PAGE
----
“Understanding the information that you’re sharing with your industry partners and your vendors through your various license agreements and the other transactions that you’re conducting with them first and foremost, of course, is the protection of the customer’s PII and that’s effectively the concern of the shops,” he said.

However, “there’s no perfect solution,” he said. In fact, there’s no way to prevent how data is used down the supply chain if it were to improperly end up in the hands of data brokers but “you’ve got to take every protective or preventive measure you can,” Bloch said.

Shops that provide maintenance and repair records for EpicVIN history reports “will be rewarded with a spotlight in the report as a trusted partner with an advertisement and direct link to the shop,” according to EpicVIN.

Coleman provided an example of the vehicle history reports EpicVIN provides, which can be viewed here. It contains a picture of the vehicle, its VIN, mileage, open safety recalls, accident, damage, sales history, and the number of owners.

During CIC’s meeting last JulySociety of Collision Repair Specialists (SCRS) Executive Director Aaron Schulenburg shared that a collision industry data aggregation company told him its providing or selling personally identifiable information (PII) data, including names, addresses, phone numbers, and more to at least one third-party company to sell the information back to the industry.

Schulenburg didn’t name the company but said they told him, “Through our data aggregation partners and processes we collect 86% of all quoted collision repairs in North America whether the quote is taken through a body shop or an insurance carrier. In other words, when a consumer takes their car in for a repair – whether if it’s an insurance carrier or not – that data goes into our system within 24 hours.”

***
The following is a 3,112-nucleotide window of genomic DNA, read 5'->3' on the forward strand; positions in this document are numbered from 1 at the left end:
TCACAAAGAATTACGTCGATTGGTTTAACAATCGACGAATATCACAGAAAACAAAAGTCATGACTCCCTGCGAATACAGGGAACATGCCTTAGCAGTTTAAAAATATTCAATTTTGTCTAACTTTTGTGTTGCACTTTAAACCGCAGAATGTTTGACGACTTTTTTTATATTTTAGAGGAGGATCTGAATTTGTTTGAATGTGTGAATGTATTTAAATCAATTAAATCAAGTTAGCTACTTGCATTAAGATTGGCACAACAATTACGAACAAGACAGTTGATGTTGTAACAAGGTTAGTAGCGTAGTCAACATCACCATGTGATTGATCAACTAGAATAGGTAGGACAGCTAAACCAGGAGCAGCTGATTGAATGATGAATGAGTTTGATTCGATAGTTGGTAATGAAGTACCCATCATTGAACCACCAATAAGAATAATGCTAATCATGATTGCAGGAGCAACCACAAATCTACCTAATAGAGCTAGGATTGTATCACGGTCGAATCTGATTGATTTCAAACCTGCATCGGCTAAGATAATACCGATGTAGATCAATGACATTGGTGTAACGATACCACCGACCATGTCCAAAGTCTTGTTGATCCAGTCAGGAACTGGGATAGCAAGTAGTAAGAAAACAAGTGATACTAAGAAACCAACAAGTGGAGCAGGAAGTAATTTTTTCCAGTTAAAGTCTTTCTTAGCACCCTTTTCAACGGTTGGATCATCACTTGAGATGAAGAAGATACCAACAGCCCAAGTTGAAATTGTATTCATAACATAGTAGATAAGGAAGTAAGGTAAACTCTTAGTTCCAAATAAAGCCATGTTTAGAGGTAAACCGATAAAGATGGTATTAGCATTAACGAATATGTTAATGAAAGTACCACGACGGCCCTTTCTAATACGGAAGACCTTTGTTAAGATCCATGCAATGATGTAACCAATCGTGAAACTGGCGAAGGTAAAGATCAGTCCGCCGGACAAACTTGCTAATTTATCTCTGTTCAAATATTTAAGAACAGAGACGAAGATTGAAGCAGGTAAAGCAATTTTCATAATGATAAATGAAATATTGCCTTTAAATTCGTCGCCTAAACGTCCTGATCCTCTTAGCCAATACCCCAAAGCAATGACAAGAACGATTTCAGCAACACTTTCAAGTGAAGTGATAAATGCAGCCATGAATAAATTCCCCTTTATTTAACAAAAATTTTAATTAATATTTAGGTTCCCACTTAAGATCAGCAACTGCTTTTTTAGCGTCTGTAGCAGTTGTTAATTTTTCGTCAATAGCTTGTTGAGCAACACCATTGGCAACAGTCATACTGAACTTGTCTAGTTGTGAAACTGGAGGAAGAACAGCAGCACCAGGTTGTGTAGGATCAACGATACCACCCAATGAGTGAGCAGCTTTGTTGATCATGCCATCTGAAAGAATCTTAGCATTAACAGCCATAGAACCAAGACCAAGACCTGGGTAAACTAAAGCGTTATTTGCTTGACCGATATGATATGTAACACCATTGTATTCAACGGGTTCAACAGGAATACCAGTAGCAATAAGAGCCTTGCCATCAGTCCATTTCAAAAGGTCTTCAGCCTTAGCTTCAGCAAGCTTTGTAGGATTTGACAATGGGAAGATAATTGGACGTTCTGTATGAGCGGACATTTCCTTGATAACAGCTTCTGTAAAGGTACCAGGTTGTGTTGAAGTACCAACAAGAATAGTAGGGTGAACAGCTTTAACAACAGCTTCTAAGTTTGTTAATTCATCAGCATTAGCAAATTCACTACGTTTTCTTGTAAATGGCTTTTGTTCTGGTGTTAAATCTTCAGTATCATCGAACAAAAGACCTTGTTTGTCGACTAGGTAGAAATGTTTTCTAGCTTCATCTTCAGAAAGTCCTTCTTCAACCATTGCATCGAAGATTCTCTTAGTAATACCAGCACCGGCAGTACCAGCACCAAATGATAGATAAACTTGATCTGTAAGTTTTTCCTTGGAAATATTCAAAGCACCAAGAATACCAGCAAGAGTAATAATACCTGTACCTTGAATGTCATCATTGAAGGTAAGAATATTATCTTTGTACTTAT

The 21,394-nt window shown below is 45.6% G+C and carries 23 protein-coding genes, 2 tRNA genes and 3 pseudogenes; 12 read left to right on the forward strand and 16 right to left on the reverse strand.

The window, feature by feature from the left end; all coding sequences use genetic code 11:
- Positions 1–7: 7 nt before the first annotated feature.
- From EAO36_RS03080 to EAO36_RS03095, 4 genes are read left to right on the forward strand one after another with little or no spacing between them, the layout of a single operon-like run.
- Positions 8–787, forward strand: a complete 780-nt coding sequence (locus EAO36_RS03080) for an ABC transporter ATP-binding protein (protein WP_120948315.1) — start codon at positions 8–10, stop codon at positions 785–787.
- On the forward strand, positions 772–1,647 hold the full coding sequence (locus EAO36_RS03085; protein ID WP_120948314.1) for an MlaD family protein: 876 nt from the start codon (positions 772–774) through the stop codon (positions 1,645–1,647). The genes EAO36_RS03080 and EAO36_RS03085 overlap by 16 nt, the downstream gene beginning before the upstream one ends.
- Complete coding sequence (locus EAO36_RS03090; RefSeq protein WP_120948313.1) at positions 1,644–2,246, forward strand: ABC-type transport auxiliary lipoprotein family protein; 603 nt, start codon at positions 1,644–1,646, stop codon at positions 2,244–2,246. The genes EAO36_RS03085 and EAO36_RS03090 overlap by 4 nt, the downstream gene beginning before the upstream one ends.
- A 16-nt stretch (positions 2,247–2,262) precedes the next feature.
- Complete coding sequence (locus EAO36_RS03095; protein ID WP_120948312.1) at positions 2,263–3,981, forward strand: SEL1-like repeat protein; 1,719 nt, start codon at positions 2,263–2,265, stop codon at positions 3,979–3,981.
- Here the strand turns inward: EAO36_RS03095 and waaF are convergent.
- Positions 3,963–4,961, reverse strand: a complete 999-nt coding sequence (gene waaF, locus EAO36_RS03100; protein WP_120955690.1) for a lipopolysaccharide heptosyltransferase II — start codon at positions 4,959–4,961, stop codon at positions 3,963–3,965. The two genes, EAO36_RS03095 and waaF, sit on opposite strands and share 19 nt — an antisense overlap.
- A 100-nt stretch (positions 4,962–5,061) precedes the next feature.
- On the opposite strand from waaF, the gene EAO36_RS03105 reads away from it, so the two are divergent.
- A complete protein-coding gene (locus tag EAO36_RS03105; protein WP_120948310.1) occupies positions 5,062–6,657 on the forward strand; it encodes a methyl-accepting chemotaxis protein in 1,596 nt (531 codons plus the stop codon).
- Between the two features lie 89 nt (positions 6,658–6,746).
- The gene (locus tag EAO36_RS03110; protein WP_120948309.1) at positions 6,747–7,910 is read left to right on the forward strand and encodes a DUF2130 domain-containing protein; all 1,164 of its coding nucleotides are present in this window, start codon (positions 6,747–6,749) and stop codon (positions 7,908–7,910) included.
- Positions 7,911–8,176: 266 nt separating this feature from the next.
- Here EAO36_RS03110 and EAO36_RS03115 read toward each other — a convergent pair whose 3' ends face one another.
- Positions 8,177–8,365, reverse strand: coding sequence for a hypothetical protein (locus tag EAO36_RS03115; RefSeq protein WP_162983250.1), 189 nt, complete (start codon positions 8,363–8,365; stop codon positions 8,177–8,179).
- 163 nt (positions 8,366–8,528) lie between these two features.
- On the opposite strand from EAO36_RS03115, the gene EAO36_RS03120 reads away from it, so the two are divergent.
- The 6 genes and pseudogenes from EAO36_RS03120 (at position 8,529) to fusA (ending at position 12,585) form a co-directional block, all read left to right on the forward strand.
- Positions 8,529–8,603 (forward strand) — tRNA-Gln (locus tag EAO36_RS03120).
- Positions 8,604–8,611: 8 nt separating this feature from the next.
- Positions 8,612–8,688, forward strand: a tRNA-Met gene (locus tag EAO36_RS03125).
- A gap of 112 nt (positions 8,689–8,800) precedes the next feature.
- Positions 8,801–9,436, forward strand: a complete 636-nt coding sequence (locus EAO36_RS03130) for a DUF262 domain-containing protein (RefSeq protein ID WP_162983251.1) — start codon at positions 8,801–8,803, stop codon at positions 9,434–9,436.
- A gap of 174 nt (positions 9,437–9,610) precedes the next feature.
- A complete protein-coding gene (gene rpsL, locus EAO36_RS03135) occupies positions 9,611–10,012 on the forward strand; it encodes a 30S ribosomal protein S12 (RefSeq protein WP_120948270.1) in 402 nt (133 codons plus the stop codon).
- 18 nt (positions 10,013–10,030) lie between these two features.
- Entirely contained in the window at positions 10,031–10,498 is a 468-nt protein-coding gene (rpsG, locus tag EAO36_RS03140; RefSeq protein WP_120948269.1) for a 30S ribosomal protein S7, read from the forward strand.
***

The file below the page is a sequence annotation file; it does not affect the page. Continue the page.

Also during the CIC meeting, Tom Allen with ConditionNow said warned that, while data sharing is an ethical and philosophical issue, he said it should also matter to shops because customers who are upset about their information going where they didn’t give consent will give the shop they took their vehicles to the brunt of their discontent. The shop becomes the “face of the issue,” he said.

RDN addressed potential data privacy concerns through EpicVIN’s program with Coleman. She said EpicVIN doesn’t sell or provide the data it collects to third parties. “We only use it in our vehicle history reports to show a complete and comprehensive vehicle history for our clients.”

“We believe that one should know the history of the car they want to purchase,” Coleman said. “So, we offer an opportunity for auto repair shops to help us make vehicle history available and transparent for car buyers to secure their purchase.”

According to RepairSmith, an average order of data that customers can now obtain for free from EpicVIN is valued at $330, EpicVIN said in a news release.

EpicVIN’s news release cites specific mechanical automotive maintenance procedures and repairs, including brake, battery, and alternator repairs or replacements. However, the company’s new data collection program is open to collision repairers as well. Also, anyone can use EpicVIN’s free “License Plate Lookup” or VIN decoder to obtain “valuable data” on any vehicle.

Coleman said the data currently available is from used vehicle history reports in the U.S. “However, for now not all of them contain repair service data since we’ve just recently started partnering with auto repair shops. We hope to get data for more vehicles with new shops joining the program.”

Used and “cheap” cars are available for sale on EpicVIN’s website.


Featured image credit: Constantinis/iStock